End of the line for Rotary bowel cancer program

Rotarians Max Carey and Kevin Sharp encourage others to take part in the Bowelscan program, which is taking place again in May.

Rotarians Max Carey and Kevin Sharp encourage others to take part in the Bowelscan program, which is taking place again in May.

2017 will be last year Rotary will be involved in making Bowelscan testing kits available.

Rotary has been conducting a Bowelscan awareness programs for the past 32 years. The first program in 1986 was instigated by the Rotary District Governor Bob Young in our area.

Each year since then Rotary clubs have been making available Bowelscan kits in our district, which extends from Armidale and Tamworth in west as far as Coffs Harbour in North. 

The program has gradually expanded through all of NSW and other eastern states and as far west as Western Australia.

During the 32-year period Rotary has been making these kits available each year, many have been diagnosed with bowel cancer and that early diagnosis could have saved their lives. 

Kits have been sold by each Rotary club and by local chemists in each town making them easily available to many people. 

More than 80 per cent of kits sold have been returned for testing, a much better result than those supplied free by the government.

As demand has gradually reduced over past few years with kits being supplied by government to over 50s at five-year intervals, this is the last year Rotary will be involved in making bowelscan testing kits available.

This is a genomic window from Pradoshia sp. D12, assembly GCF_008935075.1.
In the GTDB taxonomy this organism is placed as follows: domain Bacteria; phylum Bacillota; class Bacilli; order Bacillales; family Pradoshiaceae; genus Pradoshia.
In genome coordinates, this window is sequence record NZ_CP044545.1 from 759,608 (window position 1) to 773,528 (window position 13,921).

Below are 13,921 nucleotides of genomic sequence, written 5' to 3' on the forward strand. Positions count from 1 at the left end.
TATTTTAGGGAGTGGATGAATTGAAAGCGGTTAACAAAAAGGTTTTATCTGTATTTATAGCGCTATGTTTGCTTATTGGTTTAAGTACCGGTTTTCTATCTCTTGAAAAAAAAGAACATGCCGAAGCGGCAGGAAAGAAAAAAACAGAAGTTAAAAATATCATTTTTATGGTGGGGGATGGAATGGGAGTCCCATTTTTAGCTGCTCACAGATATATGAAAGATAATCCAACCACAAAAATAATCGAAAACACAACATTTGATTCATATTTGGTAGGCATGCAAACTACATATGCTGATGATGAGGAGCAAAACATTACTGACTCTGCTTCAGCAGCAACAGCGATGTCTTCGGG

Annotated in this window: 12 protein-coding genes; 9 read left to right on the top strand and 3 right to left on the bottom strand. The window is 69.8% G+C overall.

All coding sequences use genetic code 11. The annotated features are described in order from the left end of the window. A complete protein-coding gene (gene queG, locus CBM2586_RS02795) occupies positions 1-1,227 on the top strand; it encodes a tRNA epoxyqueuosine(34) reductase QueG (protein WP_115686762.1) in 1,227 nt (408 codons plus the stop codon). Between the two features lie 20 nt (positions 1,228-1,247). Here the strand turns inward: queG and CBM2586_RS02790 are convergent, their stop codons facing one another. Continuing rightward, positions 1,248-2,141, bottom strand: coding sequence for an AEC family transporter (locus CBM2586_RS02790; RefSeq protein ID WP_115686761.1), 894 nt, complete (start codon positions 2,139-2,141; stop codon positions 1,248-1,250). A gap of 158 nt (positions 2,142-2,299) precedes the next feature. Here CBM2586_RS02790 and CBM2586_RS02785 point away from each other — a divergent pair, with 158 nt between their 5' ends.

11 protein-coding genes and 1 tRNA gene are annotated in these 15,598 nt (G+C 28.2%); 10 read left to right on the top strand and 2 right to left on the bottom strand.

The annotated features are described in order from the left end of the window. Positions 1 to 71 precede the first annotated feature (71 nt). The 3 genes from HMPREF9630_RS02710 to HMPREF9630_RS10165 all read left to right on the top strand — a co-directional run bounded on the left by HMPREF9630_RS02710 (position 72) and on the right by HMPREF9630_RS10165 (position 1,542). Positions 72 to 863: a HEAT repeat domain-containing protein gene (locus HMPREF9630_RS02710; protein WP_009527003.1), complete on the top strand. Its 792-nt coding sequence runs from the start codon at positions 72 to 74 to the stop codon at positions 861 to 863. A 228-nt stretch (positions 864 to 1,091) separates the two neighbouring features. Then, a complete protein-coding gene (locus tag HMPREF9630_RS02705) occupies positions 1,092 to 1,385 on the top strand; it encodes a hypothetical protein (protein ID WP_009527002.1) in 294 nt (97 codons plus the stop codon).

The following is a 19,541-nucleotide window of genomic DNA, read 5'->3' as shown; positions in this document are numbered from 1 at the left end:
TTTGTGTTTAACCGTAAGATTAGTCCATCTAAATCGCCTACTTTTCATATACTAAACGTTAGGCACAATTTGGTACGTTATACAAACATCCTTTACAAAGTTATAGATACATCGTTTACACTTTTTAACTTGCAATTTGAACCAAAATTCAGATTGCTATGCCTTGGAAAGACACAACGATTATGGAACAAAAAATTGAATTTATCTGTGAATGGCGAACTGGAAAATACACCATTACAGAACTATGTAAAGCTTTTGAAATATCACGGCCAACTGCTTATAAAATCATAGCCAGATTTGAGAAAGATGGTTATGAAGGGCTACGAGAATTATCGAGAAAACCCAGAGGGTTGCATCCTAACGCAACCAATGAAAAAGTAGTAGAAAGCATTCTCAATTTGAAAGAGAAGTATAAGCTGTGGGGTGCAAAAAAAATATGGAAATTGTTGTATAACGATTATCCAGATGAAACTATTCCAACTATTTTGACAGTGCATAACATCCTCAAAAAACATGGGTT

Kits will be available from Rotary Clubs and most pharmacies during May.

Take this opportunity to purchase a kit. This simple test could provide early detection which could save your life.

Don’t wait until 2020 when you reach 50 years of age to have a Bowelscan test. People under 50 have been diagnosed with bowel cancer.

Ninety per cent of bowel cancer can be cured if detected early.

Bowel cancer is the second most common cancer in Australia after skin cancer. Each year, there are over 7000 new cases of bowel cancer in men and over 6000 cases in women. Most cases of bowel cancer begin with the development of benign polyps.

Polyps are finger-like growths from the wall of the intestine that protrude into the intestinal cavity. These benign polyps are not cancer and relatively common in people over age 50. Polyps can become cancerous though, and the cancer may invade the normal bowel.

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